Abstract Two-cylinder engines not only have special demands concerning uniformity and dynamics of oscillating masses and firing order, but also place very different demands on the turbocharger. With two-cylinder engines, the pulsating influence grows and changes the operation of the turbine. In this paper different boosting technologies are compared in small engine applications. Besides turbochargers the potentials and limits of superchargers and electric chargers are compared as well as their combinations. These technologies show differences concerning power supply, operation range and efficiency, and these effects have different implications in small engines. The efficiency of a turbo compressor, for example decreases, rapidly for small dimensions. Results from experiments and engine process simulations are shown based on a two-cylinder engine of 0.8l displacement. The operating condition of a turbocharger turbine in a two-cylinder engine is very specific due to exhaust pulsations.
2016-11-08
Technical Paper
2016-32-0079
Daisuke Fukui, Yoshinari Ninomiya
Abstract With the remarkable rise of gas prices and global air pollution, measures to improve fuel efficiency and reduce emissions have become urgently needed in the motorcycle industry, as in the automobile industry. One approach is to improve the thermal efficiency of the engine, and much research and development has been done for many years on this subject. Community-based small motorcycles require both high mobility and fuel efficiency in developed and developing countries. Drivability and emission control of recreation and sports motorcycles are also needed. However, when developing engines for small motorcycles, due to differences in engine speed range, driving load range, devices for driving and emission control, market prices, and infrastructure, some different approaches from those for automobile engines with their many advanced technologies are needed.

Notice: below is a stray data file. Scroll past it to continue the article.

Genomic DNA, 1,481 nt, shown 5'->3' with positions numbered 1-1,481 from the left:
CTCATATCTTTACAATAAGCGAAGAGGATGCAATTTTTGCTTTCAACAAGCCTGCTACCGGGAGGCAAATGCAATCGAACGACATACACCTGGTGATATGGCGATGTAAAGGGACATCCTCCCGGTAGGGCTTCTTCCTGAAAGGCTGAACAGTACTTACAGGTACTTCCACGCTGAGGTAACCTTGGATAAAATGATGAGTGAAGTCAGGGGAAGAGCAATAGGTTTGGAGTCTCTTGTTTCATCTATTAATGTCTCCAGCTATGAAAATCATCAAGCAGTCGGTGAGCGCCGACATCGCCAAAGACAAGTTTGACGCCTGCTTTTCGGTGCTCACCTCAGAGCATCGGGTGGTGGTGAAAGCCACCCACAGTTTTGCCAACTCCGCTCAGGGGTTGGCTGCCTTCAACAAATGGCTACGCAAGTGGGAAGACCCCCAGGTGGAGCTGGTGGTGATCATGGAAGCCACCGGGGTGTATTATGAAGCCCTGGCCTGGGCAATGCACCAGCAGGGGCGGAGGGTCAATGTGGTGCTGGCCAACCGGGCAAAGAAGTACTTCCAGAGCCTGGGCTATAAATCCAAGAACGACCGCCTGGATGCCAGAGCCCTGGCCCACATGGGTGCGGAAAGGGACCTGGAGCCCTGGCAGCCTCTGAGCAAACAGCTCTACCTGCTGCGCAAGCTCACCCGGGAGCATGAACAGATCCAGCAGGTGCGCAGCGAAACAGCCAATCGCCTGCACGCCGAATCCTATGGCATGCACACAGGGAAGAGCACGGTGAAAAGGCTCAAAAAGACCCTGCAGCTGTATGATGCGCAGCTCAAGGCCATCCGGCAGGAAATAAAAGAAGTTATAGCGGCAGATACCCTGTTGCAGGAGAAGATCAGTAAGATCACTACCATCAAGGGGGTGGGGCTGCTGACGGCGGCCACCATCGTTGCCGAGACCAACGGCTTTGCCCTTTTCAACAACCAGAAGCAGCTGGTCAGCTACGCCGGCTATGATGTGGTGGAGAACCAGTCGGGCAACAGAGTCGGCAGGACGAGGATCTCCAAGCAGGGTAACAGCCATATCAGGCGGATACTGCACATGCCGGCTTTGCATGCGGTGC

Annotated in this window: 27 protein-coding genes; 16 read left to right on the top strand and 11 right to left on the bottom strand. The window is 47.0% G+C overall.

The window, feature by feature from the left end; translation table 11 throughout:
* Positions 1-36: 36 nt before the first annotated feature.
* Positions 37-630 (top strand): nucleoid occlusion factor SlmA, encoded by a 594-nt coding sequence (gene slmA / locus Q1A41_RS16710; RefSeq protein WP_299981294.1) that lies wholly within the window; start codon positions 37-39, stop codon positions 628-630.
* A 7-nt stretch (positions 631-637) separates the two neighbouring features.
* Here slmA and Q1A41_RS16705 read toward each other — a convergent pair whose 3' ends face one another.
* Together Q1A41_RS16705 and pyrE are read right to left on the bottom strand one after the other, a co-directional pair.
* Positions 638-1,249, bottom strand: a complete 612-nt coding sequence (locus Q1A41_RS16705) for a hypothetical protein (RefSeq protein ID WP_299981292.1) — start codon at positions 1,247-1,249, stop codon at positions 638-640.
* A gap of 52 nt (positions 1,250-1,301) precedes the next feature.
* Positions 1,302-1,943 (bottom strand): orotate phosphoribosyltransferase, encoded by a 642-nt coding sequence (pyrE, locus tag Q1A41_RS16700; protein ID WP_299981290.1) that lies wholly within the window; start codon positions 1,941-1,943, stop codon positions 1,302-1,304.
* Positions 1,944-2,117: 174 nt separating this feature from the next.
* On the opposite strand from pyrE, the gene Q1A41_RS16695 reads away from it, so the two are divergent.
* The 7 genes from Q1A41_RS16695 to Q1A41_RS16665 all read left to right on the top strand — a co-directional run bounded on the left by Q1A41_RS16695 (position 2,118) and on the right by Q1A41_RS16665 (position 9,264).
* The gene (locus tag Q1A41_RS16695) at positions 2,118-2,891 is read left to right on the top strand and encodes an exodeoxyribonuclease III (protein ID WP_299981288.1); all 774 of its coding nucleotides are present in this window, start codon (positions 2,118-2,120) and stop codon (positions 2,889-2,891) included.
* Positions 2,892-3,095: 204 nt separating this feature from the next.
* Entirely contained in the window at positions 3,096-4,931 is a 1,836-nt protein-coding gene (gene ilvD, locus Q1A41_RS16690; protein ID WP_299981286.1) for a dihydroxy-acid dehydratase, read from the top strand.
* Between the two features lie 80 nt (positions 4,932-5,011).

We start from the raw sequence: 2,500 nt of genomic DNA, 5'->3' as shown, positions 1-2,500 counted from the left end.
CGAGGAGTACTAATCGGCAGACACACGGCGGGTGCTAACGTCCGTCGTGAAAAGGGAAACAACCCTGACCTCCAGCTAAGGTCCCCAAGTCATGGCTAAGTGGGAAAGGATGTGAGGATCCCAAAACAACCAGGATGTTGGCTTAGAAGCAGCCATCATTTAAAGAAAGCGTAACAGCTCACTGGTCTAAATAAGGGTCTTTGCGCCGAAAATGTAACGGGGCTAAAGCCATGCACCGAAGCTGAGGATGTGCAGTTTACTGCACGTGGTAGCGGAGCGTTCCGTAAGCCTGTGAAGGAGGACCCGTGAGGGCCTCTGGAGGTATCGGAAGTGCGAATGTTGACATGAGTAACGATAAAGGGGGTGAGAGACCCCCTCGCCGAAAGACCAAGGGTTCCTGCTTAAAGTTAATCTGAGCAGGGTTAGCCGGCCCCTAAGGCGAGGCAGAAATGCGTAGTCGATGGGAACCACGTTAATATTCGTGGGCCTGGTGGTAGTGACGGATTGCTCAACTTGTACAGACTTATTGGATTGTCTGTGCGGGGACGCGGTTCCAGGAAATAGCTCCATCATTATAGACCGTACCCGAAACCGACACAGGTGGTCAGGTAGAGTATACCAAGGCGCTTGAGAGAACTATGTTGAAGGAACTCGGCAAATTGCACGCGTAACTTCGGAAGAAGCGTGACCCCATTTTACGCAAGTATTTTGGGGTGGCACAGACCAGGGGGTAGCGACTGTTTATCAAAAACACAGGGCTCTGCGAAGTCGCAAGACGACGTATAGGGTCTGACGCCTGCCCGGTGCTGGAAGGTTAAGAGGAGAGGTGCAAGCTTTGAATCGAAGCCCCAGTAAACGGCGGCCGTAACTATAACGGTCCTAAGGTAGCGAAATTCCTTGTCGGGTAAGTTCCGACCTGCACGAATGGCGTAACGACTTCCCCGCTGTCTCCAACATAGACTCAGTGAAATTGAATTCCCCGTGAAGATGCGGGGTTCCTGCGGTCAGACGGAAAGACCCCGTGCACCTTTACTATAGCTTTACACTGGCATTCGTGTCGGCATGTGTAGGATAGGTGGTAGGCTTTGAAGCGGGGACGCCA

2016-11-08
Technical Paper
2016-32-0078
Mark R. Mataczynski, Paul Litke, Benjamin Naguy, Jacob Baranski
Abstract Aircraft engine power is degraded with increasing altitude according to the resultant reduction in air pressure, temperature, and density. One way to mitigate this problem is through turbo-normalization of the air being supplied to the engine. Supercharger and turbocharger components suffer from a well-recognized loss in efficiency as they are scaled down in order to match the reduced mass flow demands of small-scale Internal Combustion Engines. This is due in large part to problems related to machining tolerance limitations, such as the increase in relative operating clearances, and increased blade thickness relative to the flow area. As Internal Combustion Engines decrease in size, they also suffer from efficiency losses owing primarily to thermal loss. This amplifies the importance of maximizing the efficiency of all sub-systems in order to minimize specific fuel consumption and enhance overall aircraft performance.
2016-11-08
Technical Paper
2016-32-0087
Satoshi Ichihashi